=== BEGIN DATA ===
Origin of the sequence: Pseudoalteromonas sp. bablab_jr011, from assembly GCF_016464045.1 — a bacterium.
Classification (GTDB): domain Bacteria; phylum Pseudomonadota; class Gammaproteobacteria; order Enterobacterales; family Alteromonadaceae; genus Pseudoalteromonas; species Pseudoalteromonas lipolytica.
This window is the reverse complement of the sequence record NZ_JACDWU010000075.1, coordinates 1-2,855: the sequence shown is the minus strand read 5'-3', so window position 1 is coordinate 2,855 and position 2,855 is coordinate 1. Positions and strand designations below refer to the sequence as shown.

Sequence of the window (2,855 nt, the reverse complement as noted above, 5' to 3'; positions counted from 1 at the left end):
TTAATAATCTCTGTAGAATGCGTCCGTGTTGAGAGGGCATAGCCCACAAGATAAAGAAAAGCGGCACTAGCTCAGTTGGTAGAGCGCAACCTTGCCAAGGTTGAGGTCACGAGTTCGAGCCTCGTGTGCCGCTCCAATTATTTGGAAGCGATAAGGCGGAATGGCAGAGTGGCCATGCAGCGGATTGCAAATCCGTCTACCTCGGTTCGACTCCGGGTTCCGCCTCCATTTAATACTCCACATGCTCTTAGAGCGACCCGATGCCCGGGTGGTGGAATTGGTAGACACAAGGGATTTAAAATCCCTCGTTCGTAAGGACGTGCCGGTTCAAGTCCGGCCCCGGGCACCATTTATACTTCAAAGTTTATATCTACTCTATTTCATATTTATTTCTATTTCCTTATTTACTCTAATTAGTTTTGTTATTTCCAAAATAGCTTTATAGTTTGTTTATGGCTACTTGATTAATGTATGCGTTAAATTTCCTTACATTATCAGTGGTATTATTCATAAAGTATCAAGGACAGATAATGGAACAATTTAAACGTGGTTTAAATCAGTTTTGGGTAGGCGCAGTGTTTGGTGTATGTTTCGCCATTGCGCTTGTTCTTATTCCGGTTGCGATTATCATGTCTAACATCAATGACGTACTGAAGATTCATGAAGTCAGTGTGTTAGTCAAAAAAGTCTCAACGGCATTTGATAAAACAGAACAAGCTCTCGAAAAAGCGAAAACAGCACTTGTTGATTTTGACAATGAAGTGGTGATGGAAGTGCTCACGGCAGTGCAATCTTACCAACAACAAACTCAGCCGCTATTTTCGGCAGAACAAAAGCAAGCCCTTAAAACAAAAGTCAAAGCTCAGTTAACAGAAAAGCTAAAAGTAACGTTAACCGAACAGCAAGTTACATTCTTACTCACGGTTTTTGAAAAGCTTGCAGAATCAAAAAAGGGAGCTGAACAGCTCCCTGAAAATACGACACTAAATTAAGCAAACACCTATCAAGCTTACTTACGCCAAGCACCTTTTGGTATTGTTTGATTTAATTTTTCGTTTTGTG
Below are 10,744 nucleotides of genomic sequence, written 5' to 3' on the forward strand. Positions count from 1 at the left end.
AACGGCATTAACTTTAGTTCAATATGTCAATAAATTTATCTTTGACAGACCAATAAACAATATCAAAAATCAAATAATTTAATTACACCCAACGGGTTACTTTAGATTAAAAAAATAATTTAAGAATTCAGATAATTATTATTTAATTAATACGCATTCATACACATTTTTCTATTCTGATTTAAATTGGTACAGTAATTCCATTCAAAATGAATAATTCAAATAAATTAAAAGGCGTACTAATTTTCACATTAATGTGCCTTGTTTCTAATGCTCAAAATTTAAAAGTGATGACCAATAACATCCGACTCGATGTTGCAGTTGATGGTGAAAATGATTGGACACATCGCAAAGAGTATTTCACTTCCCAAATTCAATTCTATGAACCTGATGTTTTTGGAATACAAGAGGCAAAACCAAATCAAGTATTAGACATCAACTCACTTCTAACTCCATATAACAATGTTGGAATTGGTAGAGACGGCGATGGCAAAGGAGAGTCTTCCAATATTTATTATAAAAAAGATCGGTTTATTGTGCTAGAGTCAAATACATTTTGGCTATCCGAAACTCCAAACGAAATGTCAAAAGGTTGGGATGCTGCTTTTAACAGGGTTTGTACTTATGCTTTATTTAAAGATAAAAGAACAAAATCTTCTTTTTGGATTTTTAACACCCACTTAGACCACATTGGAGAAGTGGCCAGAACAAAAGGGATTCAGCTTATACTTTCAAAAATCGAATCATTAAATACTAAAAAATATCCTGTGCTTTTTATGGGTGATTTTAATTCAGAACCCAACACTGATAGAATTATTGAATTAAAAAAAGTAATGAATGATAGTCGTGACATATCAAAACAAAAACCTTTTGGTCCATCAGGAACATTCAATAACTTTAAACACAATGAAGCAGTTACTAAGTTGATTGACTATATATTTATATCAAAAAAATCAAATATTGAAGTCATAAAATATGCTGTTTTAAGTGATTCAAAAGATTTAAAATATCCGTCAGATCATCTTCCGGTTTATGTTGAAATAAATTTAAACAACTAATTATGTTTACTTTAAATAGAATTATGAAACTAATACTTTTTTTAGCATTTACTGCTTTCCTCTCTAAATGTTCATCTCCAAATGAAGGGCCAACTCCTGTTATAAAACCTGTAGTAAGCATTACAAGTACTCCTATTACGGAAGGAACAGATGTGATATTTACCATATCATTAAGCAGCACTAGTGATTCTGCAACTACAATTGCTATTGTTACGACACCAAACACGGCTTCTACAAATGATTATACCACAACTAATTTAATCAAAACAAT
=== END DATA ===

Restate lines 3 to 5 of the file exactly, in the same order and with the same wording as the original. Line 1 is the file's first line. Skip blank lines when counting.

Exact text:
This window is the reverse complement of the sequence record NZ_JACDWU010000075.1, coordinates 1-2,855: the sequence shown is the minus strand read 5'-3', so window position 1 is coordinate 2,855 and position 2,855 is coordinate 1. Positions and strand designations below refer to the sequence as shown.

Sequence of the window (2,855 nt, the reverse complement as noted above, 5' to 3'; positions counted from 1 at the left end):
TTAATAATCTCTGTAGAATGCGTCCGTGTTGAGAGGGCATAGCCCACAAGATAAAGAAAAGCGGCACTAGCTCAGTTGGTAGAGCGCAACCTTGCCAAGGTTGAGGTCACGAGTTCGAGCCTCGTGTGCCGCTCCAATTATTTGGAAGCGATAAGGCGGAATGGCAGAGTGGCCATGCAGCGGATTGCAAATCCGTCTACCTCGGTTCGACTCCGGGTTCCGCCTCCATTTAATACTCCACATGCTCTTAGAGCGACCCGATGCCCGGGTGGTGGAATTGGTAGACACAAGGGATTTAAAATCCCTCGTTCGTAAGGACGTGCCGGTTCAAGTCCGGCCCCGGGCACCATTTATACTTCAAAGTTTATATCTACTCTATTTCATATTTATTTCTATTTCCTTATTTACTCTAATTAGTTTTGTTATTTCCAAAATAGCTTTATAGTTTGTTTATGGCTACTTGATTAATGTATGCGTTAAATTTCCTTACATTATCAGTGGTATTATTCATAAAGTATCAAGGACAGATAATGGAACAATTTAAACGTGGTTTAAATCAGTTTTGGGTAGGCGCAGTGTTTGGTGTATGTTTCGCCATTGCGCTTGTTCTTATTCCGGTTGCGATTATCATGTCTAACATCAATGACGTACTGAAGATTCATGAAGTCAGTGTGTTAGTCAAAAAAGTCTCAACGGCATTTGATAAAACAGAACAAGCTCTCGAAAAAGCGAAAACAGCACTTGTTGATTTTGACAATGAAGTGGTGATGGAAGTGCTCACGGCAGTGCAATCTTACCAACAACAAACTCAGCCGCTATTTTCGGCAGAACAAAAGCAAGCCCTTAAAACAAAAGTCAAAGCTCAGTTAACAGAAAAGCTAAAAGTAACGTTAACCGAACAGCAAGTTACATTCTTACTCACGGTTTTTGAAAAGCTTGCAGAATCAAAAAAGGGAGCTGAACAGCTCCCTGAAAATACGACACTAAATTAAGCAAACACCTATCAAGCTTACTTACGCCAAGCACCTTTTGGTATTGTTTGATTTAATTTTTCGTTTTGTG